Listening to teens strengthens research

Rachel Sumner, PRYDE Postdoctoral Fellow

Rachel Sumner, PRYDE Postdoctoral Fellow

The vast majority of the emails I get about work are pretty boring, sent by adults, and focused on logistics. In the past few months, however, I’ve received two emails that were thoughtful, brimming with curiosity and enthusiasm, and so remarkable that I re-read each one several times.

As a postdoc with the Program for Research on Youth Development and Engagement (PRYDE), much of the data I collect comes from surveys completed by adolescents participating in New York State’s 4-H programs and, for many people, the experience of taking a survey is pretty boring (kind of like reading 99.9% of work-related emails). I keep my expectations low, hoping only that participants will actually read the questions and answer honestly. I recently administered a series of three surveys asking about purpose in life, identity, and diversity (the three main topics I study), and I included at the end a place where participants could indicate that they’d like to talk to someone about the survey, “like because the questions made you curious or upset about something.” Only a handful of participants checked that box, some because they didn’t realize it was optional, some because they didn’t understand a question on the survey.

But one participant checked that box because she had a lot of questions and thoughts to share with me. She felt like the survey questions about purpose in life were the most interesting ones; she wondered whether it’s even possible for a teenager to find a purpose in life; she asked me to clarify exactly how I define “purpose in life” because knowing this might help her think about her school’s assessment tools, meant to guide students’ career choices; she wanted to know about my hypothesis and how it guides my research study. In a subsequent email following her participation in my second survey, she again posed interesting questions:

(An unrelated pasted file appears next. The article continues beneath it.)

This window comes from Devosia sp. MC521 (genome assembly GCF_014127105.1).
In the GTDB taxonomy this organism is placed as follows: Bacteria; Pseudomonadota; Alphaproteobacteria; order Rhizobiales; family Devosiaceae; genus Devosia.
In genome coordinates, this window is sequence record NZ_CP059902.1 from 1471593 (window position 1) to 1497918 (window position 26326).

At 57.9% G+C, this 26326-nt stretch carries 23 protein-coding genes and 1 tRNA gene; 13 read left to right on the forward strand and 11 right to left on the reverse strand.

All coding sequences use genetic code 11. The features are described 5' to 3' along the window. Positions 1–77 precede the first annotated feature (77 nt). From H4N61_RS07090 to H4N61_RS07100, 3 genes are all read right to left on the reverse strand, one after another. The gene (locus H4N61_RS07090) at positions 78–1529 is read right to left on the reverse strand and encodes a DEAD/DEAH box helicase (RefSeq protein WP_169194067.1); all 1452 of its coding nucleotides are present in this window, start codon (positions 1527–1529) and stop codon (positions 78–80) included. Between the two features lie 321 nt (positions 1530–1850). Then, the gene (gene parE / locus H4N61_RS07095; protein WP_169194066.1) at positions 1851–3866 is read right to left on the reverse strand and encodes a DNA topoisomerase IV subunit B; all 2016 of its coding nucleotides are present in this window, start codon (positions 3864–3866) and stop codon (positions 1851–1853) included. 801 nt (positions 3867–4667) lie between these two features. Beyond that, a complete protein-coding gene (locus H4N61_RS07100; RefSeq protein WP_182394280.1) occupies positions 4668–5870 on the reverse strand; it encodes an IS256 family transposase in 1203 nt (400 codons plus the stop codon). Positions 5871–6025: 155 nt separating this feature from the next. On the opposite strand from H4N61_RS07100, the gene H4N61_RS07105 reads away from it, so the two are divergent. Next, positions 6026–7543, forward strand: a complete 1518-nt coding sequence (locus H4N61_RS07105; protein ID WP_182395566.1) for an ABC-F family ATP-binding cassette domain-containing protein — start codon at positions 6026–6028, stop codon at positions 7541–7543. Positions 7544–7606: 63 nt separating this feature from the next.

• How might the lack of conversation about purpose in high schools leave teens feeling adrift?
  • Could purpose help young people get into college or find meaningful work?
  • Had I considered observing teens’ interactions in a 4-H program to see how their survey answers about diversity aligned with their behaviors in intergroup interactions?

Her ideas about purpose in life were both far-reaching and thoroughly grounded in her own experiences.  I am so grateful that she shared them with me. As someone who has studied purpose in life for over five years, my own thinking about this topic had become thoroughly grounded in existing empirical research. The questions I chose to study primarily stemmed from asking myself, “How can I build on the findings described in this study I just read about?” Since getting these emails, I am now asking myself, “How can I build opportunities in PRYDE for adolescents to help me figure out what to study and how to study it?” I am confident that including more participant perspectives throughout the research process, a key element of translational research, is going to lead to research that is more interesting and relevant.

I finished administering the third survey last week, and this participant again indicated that she’d like to talk to someone about it. As I write this, I keep glancing at my inbox, selfishly hoping that she’s taken the time to write another email in which she generously shares her curiosity and enthusiasm with me.